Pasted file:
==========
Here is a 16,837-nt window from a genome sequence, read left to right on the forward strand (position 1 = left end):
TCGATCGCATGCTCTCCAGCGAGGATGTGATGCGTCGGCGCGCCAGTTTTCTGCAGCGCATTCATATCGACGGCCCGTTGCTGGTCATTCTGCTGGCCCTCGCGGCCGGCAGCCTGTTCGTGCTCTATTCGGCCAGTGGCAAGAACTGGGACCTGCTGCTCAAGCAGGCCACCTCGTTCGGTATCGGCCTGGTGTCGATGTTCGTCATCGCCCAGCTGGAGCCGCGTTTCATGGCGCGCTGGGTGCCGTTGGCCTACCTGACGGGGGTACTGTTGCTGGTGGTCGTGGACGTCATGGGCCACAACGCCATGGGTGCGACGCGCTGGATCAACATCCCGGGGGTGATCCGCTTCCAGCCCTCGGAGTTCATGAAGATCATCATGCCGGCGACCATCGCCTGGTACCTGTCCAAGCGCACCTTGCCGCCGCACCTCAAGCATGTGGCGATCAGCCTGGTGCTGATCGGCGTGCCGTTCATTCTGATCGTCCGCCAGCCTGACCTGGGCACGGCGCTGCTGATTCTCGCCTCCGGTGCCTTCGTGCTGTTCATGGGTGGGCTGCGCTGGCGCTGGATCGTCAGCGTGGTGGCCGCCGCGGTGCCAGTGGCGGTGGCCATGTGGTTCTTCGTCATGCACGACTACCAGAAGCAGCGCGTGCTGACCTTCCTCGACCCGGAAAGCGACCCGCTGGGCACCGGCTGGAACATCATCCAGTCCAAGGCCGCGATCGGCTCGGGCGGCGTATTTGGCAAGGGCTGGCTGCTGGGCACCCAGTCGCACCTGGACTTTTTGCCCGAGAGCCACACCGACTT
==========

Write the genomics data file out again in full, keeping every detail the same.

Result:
Here is a 16,837-nt window from a genome sequence, read left to right on the forward strand (position 1 = left end):
TCGATCGCATGCTCTCCAGCGAGGATGTGATGCGTCGGCGCGCCAGTTTTCTGCAGCGCATTCATATCGACGGCCCGTTGCTGGTCATTCTGCTGGCCCTCGCGGCCGGCAGCCTGTTCGTGCTCTATTCGGCCAGTGGCAAGAACTGGGACCTGCTGCTCAAGCAGGCCACCTCGTTCGGTATCGGCCTGGTGTCGATGTTCGTCATCGCCCAGCTGGAGCCGCGTTTCATGGCGCGCTGGGTGCCGTTGGCCTACCTGACGGGGGTACTGTTGCTGGTGGTCGTGGACGTCATGGGCCACAACGCCATGGGTGCGACGCGCTGGATCAACATCCCGGGGGTGATCCGCTTCCAGCCCTCGGAGTTCATGAAGATCATCATGCCGGCGACCATCGCCTGGTACCTGTCCAAGCGCACCTTGCCGCCGCACCTCAAGCATGTGGCGATCAGCCTGGTGCTGATCGGCGTGCCGTTCATTCTGATCGTCCGCCAGCCTGACCTGGGCACGGCGCTGCTGATTCTCGCCTCCGGTGCCTTCGTGCTGTTCATGGGTGGGCTGCGCTGGCGCTGGATCGTCAGCGTGGTGGCCGCCGCGGTGCCAGTGGCGGTGGCCATGTGGTTCTTCGTCATGCACGACTACCAGAAGCAGCGCGTGCTGACCTTCCTCGACCCGGAAAGCGACCCGCTGGGCACCGGCTGGAACATCATCCAGTCCAAGGCCGCGATCGGCTCGGGCGGCGTATTTGGCAAGGGCTGGCTGCTGGGCACCCAGTCGCACCTGGACTTTTTGCCCGAGAGCCACACCGACTT